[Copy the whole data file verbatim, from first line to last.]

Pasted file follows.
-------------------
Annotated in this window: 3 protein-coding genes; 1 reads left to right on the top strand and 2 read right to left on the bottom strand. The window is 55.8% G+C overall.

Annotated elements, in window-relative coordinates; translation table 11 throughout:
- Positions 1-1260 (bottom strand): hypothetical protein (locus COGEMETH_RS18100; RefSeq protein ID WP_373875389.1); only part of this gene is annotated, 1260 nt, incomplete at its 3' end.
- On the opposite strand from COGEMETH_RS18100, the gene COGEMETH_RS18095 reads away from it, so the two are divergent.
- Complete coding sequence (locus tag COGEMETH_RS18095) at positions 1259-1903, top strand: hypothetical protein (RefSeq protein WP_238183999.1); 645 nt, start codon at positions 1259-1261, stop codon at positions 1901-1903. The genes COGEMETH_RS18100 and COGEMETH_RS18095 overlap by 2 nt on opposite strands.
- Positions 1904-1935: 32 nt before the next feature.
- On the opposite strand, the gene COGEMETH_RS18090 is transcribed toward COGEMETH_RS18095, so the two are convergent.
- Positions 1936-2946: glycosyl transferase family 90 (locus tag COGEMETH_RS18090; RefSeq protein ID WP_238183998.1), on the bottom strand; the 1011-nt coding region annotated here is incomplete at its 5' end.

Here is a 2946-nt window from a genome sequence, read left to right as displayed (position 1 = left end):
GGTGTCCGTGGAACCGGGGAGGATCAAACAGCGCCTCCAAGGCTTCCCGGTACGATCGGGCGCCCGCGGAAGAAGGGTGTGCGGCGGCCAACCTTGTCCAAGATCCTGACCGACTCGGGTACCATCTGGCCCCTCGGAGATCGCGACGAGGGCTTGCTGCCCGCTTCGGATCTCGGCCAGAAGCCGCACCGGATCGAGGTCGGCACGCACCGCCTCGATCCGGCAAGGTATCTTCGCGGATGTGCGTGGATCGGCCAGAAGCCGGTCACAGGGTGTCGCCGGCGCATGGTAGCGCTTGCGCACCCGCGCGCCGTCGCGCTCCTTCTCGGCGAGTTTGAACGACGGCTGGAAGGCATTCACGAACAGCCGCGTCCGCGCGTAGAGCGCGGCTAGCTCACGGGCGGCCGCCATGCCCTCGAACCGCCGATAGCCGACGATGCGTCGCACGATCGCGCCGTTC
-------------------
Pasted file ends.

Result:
Annotated in this window: 3 protein-coding genes; 1 reads left to right on the top strand and 2 read right to left on the bottom strand. The window is 55.8% G+C overall.

Annotated elements, in window-relative coordinates; translation table 11 throughout:
- Positions 1-1260 (bottom strand): hypothetical protein (locus COGEMETH_RS18100; RefSeq protein ID WP_373875389.1); only part of this gene is annotated, 1260 nt, incomplete at its 3' end.
- On the opposite strand from COGEMETH_RS18100, the gene COGEMETH_RS18095 reads away from it, so the two are divergent.
- Complete coding sequence (locus tag COGEMETH_RS18095) at positions 1259-1903, top strand: hypothetical protein (RefSeq protein WP_238183999.1); 645 nt, start codon at positions 1259-1261, stop codon at positions 1901-1903. The genes COGEMETH_RS18100 and COGEMETH_RS18095 overlap by 2 nt on opposite strands.
- Positions 1904-1935: 32 nt before the next feature.
- On the opposite strand, the gene COGEMETH_RS18090 is transcribed toward COGEMETH_RS18095, so the two are convergent.
- Positions 1936-2946: glycosyl transferase family 90 (locus tag COGEMETH_RS18090; RefSeq protein ID WP_238183998.1), on the bottom strand; the 1011-nt coding region annotated here is incomplete at its 5' end.

Here is a 2946-nt window from a genome sequence, read left to right as displayed (position 1 = left end):
GGTGTCCGTGGAACCGGGGAGGATCAAACAGCGCCTCCAAGGCTTCCCGGTACGATCGGGCGCCCGCGGAAGAAGGGTGTGCGGCGGCCAACCTTGTCCAAGATCCTGACCGACTCGGGTACCATCTGGCCCCTCGGAGATCGCGACGAGGGCTTGCTGCCCGCTTCGGATCTCGGCCAGAAGCCGCACCGGATCGAGGTCGGCACGCACCGCCTCGATCCGGCAAGGTATCTTCGCGGATGTGCGTGGATCGGCCAGAAGCCGGTCACAGGGTGTCGCCGGCGCATGGTAGCGCTTGCGCACCCGCGCGCCGTCGCGCTCCTTCTCGGCGAGTTTGAACGACGGCTGGAAGGCATTCACGAACAGCCGCGTCCGCGCGTAGAGCGCGGCTAGCTCACGGGCGGCCGCCATGCCCTCGAACCGCCGATAGCCGACGATGCGTCGCACGATCGCGCCGTTC